Last year's The Avengers pretty much blew all comic book movies out of the water, Joss Whedon's second feature film managed to put a group of comic book heroes into a film together, make it organic, entertaining and really really fun. Iron Man Three is the first 'normal' film since the fallout of New York, in Phase Two as Marvel refer to it, and compliments The Avengers and its own predecessors well. Previous director Jon Favreau makes an appearance as Happy, Tony's bodyguard, briefly, but the reigns have been handed to Kiss Kiss Bang Bang director Shane Black, and this is immediately apparent as the film takes place at Christmas. And has a voice-over. And it's a buddy film. And, and, and, it's well written, which the past two films can't attest to.

In this film, Tony is suffering from post traumatic stress following the wormhole and New York last year, and is spending a lot of time just building and refining the metal suit, whilst terrorist The Mandarin (Sir Ben Kingsley) begins a terrifying attack on America with some really powerful explosives. Meanwhile, old friend of Tony's Maya (Rebecca Hall) is trying to solve an important equation that could lead her and/or fellow scientist Aldrich (Guy Pearce) to fully realising the next step in genetic modification. Mean-meanwhile Tony's friend Rhodes (Don Cheadle) is living life in his own mech suit, now named Iron Patriot, trying to track down The Mandarin. It's convoluted, branching, full of characters, and it could all go down the drain real quick under lesser hands, but Black and co-writer Drew Pearce manage to piece together a light, though sometimes dark, and creative action blockbuster.

The smartest move the film makes is to deplete Tony of his toys early on, making act two an incredibly fun double act between Tony Stark the man and a young boy in a po-dunk town in the middle of America. He's all alone, the kid's an incorrigible fanboy, and the two of them don't see eye to eye, but the back and forth is insanely good, especially given how bad some young actors can be when handling overly stylised dialogue. Alongside this segment, we see Pepper (Gwyneth Paltrow) and Maya spend some time together, Pepper now a fully-fledged business-woman, Maya a super-smart scientist, genuinely having interesting and well crafted conversations that are so completely unrepresented in any kind of blockbuster, so what a treat here.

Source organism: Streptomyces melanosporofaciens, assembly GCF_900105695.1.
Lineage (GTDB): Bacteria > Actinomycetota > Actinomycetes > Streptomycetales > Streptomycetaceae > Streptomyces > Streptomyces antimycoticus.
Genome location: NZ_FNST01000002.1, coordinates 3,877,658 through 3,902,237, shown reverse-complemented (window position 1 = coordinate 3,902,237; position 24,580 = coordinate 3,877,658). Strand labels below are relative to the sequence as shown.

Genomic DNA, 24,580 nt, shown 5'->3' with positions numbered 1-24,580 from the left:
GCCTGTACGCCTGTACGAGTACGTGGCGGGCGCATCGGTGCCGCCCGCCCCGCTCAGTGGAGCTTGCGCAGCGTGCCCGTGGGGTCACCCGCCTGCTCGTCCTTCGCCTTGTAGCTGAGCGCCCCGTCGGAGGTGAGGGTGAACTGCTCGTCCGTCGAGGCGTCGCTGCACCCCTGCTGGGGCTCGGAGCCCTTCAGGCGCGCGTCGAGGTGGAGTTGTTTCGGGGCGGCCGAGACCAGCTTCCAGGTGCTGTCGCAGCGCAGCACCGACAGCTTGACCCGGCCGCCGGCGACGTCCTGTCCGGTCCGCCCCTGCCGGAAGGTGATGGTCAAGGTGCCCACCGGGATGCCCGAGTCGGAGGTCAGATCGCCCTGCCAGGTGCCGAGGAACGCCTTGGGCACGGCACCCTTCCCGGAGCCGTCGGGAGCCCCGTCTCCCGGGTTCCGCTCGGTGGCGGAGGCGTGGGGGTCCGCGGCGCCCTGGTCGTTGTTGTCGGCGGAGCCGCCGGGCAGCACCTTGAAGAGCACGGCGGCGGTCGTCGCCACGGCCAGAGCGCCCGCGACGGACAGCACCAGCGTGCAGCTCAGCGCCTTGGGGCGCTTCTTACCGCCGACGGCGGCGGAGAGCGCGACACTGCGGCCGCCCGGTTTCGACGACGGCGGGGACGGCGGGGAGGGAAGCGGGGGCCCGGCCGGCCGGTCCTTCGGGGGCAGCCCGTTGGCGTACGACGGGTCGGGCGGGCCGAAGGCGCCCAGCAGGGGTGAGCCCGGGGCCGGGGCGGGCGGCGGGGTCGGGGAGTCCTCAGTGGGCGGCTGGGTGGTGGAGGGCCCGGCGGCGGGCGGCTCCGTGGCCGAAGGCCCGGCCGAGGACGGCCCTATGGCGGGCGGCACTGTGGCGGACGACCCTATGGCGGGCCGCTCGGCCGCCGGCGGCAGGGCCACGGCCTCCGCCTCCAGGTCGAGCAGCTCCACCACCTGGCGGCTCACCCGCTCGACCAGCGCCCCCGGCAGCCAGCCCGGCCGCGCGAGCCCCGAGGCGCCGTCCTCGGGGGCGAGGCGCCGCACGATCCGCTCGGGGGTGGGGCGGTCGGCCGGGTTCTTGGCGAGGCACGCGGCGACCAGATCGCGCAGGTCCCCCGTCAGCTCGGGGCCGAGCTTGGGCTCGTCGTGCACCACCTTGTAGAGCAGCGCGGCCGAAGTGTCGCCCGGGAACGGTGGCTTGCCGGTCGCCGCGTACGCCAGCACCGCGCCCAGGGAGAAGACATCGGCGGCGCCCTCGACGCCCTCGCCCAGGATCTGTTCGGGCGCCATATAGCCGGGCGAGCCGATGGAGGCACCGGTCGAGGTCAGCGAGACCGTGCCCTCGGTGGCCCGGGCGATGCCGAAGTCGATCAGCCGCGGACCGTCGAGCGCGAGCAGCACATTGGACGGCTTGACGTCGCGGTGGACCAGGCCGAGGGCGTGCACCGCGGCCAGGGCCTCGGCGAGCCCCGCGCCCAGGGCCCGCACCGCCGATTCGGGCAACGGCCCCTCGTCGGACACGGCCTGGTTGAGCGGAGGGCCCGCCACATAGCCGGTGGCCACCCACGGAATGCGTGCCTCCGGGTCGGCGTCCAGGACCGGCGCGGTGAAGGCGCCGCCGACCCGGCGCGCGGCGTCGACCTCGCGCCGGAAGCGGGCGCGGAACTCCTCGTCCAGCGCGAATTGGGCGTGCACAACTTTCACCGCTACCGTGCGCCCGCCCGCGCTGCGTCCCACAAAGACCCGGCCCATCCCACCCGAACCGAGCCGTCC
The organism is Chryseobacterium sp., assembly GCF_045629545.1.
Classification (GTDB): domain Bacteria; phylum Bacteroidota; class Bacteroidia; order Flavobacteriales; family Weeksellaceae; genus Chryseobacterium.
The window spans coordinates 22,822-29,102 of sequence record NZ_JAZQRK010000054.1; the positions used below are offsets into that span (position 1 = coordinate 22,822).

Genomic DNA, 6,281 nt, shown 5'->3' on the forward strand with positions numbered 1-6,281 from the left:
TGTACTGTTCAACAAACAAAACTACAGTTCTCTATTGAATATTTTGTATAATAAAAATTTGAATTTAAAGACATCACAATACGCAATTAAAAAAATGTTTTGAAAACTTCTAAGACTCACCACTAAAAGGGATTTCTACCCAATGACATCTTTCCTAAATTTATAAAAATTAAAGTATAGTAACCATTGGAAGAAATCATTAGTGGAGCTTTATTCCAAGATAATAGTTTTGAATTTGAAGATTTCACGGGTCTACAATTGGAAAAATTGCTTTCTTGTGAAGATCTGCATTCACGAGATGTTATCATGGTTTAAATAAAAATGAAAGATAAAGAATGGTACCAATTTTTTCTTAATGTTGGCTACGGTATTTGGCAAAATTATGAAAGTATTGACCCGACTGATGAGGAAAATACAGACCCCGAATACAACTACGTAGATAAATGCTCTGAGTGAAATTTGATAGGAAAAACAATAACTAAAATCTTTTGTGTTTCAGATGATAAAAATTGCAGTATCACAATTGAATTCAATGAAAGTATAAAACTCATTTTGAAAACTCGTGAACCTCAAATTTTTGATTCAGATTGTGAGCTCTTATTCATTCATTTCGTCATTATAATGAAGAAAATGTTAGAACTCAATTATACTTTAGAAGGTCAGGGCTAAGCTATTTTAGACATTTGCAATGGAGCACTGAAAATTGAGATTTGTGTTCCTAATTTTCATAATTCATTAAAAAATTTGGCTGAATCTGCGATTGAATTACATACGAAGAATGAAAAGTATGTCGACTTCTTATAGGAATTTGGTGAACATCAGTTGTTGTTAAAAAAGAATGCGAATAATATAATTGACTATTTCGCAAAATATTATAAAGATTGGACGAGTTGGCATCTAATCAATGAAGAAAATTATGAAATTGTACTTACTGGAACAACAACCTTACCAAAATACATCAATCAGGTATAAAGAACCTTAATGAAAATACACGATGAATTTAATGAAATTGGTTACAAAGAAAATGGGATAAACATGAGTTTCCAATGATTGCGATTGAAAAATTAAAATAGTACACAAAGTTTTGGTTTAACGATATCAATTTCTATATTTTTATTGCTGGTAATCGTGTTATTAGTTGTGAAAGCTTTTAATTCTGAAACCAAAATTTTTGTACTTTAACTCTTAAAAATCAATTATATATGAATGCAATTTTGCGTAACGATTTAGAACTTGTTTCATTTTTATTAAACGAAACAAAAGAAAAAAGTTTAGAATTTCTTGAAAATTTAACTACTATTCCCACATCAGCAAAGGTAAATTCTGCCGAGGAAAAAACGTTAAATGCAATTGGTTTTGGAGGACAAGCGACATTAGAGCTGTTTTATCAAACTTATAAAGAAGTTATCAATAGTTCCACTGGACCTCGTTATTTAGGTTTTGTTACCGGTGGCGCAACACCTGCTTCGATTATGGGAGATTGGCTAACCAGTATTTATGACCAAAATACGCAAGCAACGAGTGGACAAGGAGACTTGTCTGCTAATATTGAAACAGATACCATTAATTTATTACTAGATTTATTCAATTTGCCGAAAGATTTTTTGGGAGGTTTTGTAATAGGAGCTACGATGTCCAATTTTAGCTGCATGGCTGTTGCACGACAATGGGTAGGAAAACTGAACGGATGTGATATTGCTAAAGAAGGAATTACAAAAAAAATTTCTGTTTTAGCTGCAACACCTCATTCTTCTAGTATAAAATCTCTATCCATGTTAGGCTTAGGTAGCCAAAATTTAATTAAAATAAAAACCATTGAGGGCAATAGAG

Whilst the film starts off a little too slow, a lot of things happen that don't involve Tony too quickly, leaving the audience to wonder what's at stake for him, truly, it all clicks in by the first half hour's end, and what follows is a truly fun, interesting, often wildly hysterical and really entertaining action picture, with some great twists and at least three really smartly designed action set-pieces, ranging from Downey Jr. schtick to full-blown CGI madness. The 3D of the film is rubbish, unfortunately, having seen it twice in 3D so far, there's very little depth or pushing out of the screen, and a lot of times some really nice details as seen in trailers just go missing. It's recommended to catch in 2D, which is a shame when The Avengers' 3D was best highlighted with Iron Man flying all around.

Iron Man Three starts well, with an Eiffel 65 classic that may not be Move Your Body but comes close, is full of wit, heart, charm and wonder, special effects that are weighty due to the performances and story, and Sir Ben Kingsley, who it's hard to really discuss on an open platform, is amazing as The Mandarin. His scenes are few, but he lingers with you. The voice, the look, the words, it's a great role made even better with some interesting writing, which might get fans a little miffed. On top of this, the film's score, by Brian Tyler, is some of the finest music for a film in a long time, maybe sitting alongside The Avengers in music as well as being a film as good as that. No mean feat, but Iron Man Three is the kind of blockbuster audiences all over will like. Smart, but silly, entertaining but weighty, great performances but plenty of explosions, and to cap the film off, the post-credit sequence, really really good fun.


Shane Black has managed to finish off the Iron Man trilogy, as best as one could imagine it ending, with the best of the series yet, complimenting last year's miracle of The Avengers with a Tony Stark story that is isolated yet feels like a companion piece, a whole story in its own right but still one part of a bigger universe, and very very very funny too. This may not be the last time an Iron Man film is made, but it may certainly be the best one they'll make.